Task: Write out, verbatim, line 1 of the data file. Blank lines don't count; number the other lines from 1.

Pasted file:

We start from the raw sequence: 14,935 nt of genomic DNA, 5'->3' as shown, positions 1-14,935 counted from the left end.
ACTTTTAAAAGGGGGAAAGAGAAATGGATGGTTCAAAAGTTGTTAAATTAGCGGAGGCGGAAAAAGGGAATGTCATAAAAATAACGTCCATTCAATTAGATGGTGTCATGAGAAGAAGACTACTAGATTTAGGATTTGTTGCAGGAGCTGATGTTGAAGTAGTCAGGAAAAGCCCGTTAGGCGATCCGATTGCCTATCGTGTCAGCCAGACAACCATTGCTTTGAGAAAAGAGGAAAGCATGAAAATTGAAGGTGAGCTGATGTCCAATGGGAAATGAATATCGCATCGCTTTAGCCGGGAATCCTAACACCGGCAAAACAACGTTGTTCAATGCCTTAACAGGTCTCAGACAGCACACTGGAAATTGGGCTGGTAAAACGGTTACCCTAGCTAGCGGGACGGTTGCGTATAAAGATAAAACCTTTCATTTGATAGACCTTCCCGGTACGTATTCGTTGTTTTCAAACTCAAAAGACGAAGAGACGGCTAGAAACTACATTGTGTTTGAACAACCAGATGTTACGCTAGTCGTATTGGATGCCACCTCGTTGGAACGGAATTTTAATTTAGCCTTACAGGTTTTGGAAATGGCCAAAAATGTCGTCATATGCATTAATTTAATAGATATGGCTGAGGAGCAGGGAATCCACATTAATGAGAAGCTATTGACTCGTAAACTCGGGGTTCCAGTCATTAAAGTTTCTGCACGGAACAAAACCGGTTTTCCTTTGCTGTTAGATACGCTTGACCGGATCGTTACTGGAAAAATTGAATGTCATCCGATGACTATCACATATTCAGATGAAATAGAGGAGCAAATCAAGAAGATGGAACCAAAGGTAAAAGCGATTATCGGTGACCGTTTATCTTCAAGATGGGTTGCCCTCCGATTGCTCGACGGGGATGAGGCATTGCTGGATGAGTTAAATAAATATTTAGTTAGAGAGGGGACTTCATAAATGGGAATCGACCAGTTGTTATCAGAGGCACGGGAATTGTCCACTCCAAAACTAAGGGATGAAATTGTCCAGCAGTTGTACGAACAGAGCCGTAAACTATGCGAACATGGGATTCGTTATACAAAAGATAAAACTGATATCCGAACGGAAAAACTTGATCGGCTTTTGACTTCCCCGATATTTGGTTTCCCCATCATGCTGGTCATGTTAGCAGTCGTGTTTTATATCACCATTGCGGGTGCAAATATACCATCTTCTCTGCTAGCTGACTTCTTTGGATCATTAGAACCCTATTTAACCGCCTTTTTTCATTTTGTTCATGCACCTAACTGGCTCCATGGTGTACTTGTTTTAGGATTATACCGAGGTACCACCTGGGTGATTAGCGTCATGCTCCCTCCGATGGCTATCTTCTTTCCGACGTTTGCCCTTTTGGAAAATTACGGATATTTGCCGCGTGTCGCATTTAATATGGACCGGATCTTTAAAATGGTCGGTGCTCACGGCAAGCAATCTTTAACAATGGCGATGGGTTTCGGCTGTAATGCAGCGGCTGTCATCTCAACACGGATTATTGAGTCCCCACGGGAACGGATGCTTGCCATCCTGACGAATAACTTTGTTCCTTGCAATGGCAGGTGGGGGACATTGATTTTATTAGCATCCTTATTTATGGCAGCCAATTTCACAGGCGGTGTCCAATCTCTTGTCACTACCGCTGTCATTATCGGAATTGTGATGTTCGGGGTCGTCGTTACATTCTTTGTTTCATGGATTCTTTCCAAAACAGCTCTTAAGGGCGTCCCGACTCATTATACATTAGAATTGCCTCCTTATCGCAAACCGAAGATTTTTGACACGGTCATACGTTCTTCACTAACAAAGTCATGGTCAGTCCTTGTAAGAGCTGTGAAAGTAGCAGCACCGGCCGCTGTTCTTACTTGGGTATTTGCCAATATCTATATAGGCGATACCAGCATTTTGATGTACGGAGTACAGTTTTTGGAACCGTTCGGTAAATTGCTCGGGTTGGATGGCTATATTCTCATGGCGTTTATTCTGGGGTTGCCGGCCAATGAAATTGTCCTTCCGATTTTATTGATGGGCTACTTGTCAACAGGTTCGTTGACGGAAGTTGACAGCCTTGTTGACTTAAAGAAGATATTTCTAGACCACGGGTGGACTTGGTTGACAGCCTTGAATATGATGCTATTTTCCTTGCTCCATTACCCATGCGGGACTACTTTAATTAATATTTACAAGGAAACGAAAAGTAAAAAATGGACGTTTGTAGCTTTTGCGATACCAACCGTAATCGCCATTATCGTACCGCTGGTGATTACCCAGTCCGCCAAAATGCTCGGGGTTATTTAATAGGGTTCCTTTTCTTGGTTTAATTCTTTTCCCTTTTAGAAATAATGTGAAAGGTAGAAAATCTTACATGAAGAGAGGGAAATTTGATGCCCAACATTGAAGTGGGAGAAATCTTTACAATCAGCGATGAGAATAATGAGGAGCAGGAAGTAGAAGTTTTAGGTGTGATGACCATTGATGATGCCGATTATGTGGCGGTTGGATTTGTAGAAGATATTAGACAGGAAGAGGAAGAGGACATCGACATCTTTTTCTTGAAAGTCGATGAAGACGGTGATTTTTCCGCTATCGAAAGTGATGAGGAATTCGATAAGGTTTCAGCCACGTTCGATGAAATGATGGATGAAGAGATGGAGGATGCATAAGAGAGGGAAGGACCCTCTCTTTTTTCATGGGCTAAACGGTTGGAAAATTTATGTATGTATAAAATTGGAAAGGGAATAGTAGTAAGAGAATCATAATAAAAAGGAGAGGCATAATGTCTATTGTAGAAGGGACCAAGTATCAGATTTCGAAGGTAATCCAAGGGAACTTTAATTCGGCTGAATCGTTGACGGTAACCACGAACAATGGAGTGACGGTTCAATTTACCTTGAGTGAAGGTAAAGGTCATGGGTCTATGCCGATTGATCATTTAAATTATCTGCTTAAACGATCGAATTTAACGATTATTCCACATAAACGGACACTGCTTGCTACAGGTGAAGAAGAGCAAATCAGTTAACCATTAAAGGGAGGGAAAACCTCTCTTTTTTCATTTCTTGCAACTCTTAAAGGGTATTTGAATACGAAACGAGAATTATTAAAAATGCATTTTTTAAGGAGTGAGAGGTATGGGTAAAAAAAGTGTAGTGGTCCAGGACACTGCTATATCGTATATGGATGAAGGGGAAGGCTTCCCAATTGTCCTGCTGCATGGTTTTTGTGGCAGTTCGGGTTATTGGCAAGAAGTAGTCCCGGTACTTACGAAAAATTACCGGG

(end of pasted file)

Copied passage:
We start from the raw sequence: 14,935 nt of genomic DNA, 5'->3' as shown, positions 1-14,935 counted from the left end.